With the addition of heroes with items and units having upgrades that could be equipped on the fly (if you had the resources) the game constantly evolves within a match and you had many possibilities to counter something without compromising on strengths and weaknesses of the units, bringing a lot of variation to every new game, (very similar
to the unending possibilities of the Moba genre) compared to the oversee-able options

the matches and counters the traditional RTS bring.

Please note that while Company of heroes (2) is a remotely similar game, the dynamics and how units interact are a lot more defensive and counters are often extremely specific and stiff, which is a step back from DOW2, but still a huge improvement over the traditional formula in my opinion (and certainly they were limited by RL constraints and logic - Tank vs Small arms..)

It is also important to note that the reintroduction of melee combat in a ranged game brought a lot of possibilities to balance around units, bring counters on a whole different level, and offering many new ways to play.

Please just have a short look at this random gameplay video. Its the first I found. It is 28 minutes long, a full match, but do not watch that, instead, randomly skip through the video, see how many different things are happening, and how there is always something going on on multiple levels. You also get a good impression how the 3 different capture points work and the dynamics they bring.

But all these new dynamics were not as important, as the fact that this all was

happening all the time, in every single match for every player of any skill level.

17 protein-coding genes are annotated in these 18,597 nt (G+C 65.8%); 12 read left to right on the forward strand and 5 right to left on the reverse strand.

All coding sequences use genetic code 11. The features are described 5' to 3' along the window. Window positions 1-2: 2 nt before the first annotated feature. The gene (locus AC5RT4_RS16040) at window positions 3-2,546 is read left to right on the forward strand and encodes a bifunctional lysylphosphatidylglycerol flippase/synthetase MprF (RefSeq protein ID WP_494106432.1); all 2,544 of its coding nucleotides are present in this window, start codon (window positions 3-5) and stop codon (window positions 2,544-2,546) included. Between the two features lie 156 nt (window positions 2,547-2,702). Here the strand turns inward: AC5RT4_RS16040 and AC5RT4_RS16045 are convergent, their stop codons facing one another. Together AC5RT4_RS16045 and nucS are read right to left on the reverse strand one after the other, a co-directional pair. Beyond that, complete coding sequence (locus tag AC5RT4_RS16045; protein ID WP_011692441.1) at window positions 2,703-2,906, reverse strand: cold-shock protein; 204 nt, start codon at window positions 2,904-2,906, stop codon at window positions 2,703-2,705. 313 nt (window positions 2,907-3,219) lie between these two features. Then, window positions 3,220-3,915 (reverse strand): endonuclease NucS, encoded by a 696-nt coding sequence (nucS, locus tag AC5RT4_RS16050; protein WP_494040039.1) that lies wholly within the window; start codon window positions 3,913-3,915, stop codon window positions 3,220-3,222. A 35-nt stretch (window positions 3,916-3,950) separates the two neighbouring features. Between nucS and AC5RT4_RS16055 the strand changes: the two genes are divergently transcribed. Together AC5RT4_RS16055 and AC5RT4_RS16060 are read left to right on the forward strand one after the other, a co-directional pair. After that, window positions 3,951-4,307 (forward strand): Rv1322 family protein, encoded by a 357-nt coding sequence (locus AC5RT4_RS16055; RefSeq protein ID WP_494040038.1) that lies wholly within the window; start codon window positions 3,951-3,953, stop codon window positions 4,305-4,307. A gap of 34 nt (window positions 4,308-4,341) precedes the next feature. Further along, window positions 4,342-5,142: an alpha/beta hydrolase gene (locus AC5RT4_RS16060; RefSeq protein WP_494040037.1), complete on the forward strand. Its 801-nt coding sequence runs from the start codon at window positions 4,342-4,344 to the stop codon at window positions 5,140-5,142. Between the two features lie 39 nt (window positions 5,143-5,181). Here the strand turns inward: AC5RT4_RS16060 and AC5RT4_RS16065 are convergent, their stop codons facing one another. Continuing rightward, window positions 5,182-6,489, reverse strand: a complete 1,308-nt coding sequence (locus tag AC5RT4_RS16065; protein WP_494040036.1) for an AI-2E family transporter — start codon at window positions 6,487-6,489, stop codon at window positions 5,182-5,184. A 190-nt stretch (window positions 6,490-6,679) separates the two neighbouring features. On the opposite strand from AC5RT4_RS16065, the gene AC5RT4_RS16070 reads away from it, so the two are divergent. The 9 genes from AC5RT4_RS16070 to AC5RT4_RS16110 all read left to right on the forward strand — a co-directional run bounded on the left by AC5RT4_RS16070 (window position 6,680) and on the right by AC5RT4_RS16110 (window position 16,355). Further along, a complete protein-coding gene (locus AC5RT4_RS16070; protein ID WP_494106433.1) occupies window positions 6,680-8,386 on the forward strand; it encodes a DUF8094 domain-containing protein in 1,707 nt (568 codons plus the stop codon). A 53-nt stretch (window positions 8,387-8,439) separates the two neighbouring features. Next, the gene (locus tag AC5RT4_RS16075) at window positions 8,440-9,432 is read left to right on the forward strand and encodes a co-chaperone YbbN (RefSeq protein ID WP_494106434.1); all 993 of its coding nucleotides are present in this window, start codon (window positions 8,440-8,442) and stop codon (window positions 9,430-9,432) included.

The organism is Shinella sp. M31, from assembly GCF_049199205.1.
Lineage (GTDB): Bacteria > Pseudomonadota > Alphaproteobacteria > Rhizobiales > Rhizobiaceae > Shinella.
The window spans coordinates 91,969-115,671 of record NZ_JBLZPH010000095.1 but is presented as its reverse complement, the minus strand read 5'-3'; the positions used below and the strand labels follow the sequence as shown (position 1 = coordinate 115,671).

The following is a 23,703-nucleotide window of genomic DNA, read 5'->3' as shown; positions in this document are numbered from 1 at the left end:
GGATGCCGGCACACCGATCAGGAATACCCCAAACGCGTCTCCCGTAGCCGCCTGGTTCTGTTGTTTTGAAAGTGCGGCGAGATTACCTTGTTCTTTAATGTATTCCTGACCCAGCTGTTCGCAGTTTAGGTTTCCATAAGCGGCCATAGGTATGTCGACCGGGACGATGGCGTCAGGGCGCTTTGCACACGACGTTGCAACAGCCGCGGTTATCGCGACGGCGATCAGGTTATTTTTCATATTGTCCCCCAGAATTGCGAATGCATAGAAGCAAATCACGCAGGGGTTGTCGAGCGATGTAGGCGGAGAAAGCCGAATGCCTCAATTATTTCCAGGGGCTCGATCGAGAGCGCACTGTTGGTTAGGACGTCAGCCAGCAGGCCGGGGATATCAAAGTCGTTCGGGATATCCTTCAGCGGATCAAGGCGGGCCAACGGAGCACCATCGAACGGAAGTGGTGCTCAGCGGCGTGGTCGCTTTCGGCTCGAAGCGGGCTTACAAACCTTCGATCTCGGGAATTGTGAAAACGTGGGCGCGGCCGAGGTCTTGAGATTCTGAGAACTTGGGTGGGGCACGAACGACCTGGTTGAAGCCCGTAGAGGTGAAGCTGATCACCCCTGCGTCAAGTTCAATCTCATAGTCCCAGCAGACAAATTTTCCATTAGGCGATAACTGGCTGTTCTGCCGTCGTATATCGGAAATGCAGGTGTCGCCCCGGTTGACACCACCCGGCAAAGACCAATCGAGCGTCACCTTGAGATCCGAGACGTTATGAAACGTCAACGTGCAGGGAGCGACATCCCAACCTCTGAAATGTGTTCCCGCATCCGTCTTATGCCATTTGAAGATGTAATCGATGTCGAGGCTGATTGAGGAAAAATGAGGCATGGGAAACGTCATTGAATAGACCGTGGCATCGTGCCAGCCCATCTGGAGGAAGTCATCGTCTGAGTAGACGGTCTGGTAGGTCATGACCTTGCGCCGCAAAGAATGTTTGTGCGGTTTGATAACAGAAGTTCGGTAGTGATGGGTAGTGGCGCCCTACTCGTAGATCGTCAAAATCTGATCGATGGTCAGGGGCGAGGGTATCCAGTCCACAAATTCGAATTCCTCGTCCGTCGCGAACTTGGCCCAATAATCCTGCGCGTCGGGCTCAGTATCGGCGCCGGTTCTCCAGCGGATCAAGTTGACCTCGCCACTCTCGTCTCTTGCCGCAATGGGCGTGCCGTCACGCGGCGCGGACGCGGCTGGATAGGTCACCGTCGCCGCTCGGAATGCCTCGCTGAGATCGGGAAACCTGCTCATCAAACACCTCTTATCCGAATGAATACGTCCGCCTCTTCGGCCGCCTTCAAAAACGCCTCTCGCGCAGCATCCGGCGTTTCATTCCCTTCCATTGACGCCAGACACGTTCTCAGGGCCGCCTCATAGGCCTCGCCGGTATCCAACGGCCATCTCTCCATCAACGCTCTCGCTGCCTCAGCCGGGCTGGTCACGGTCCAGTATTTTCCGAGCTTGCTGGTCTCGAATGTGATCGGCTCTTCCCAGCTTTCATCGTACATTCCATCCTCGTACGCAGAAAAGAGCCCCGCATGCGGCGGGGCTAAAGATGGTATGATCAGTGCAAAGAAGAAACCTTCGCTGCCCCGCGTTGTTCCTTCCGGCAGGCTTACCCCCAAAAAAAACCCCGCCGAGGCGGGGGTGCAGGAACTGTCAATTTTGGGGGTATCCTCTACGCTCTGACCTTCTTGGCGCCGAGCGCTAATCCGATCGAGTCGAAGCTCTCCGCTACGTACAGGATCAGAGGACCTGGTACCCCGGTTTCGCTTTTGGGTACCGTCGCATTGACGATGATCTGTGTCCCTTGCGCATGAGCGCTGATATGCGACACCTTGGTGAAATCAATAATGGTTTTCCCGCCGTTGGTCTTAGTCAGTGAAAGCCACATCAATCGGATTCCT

And all this while eliminating nearly all of the previous problems. 

 

Just see how rich the interaction between all those units is. And the game starts 1 minute in.

You wouly previously only see similar dynamics in high level starcraft play, but with a lot less

diversity, a lot more predictable results and only at certain points of a match. Now we get this for 100% of the playerbase for easily 80% of the match, a ridiculous increase. 


This is absolutely huge. Sure, some games are one sided as the skill differences are too large, and the game certainly isn't perfect and has issues, but they managed to improve the dynamics by an extreme amount, and relocate the old reasons to fight on more interesting places and time-frames of the map, give many new reasons to battle, while making fights and units feel a lot more meaningful and precious in the process. 


Below is a very rough chart I made from various matches played, watched and past experiences. Its not accurate nor does it give any real data, (+ interaction between matches varies heavily), but it gives you a impression how many of the matches played tend to run, and how big the differences are. Please note that Starcraft and Company of heroes have pretty high player interaction for RTS in general. 

All the time, for every player of any skill level.

I find it sad, that DOW2 seems to be all forgotten and disregarded. Likely because of the 

very specific setting that also happens to be sci-fi (Sci-fi is not as popular as it may appear).

 

We seem to be stuck with the very first relization of real time strategy, and nobody but Relic seems to question or dare to touch it. People think so much about units and buildings that they forget the game itself. What is the objective ? What do we want the player to do ? Is what we want them to do really the most fun ?

 

If you enjoy how Dawn of War 2 plays or not, please take away the lessons learned and do not disregard the progress in the evolution Relic brought to the RTS genre. Maybe the units, the settings, the damage model and all its parts are not what you may desire or enjoy, the lessons learned about objectives are something universal, that should not slip from our mind because one does not personally like the hull that is Dawn of War 2. 

Give your players proper objectives and reasons to fight, and do not take Dune2 as inspiration

for your core gameplay, the anarchistic sandbox core from 1992 does not cut it anymore. 


Thanks for your time & see you ingame !

 

- Eric Krutten

Picture: Dawn of War 2 Minimap

Stars are conquest points that define the match outcome

Triangles and Energy signs are the resources to build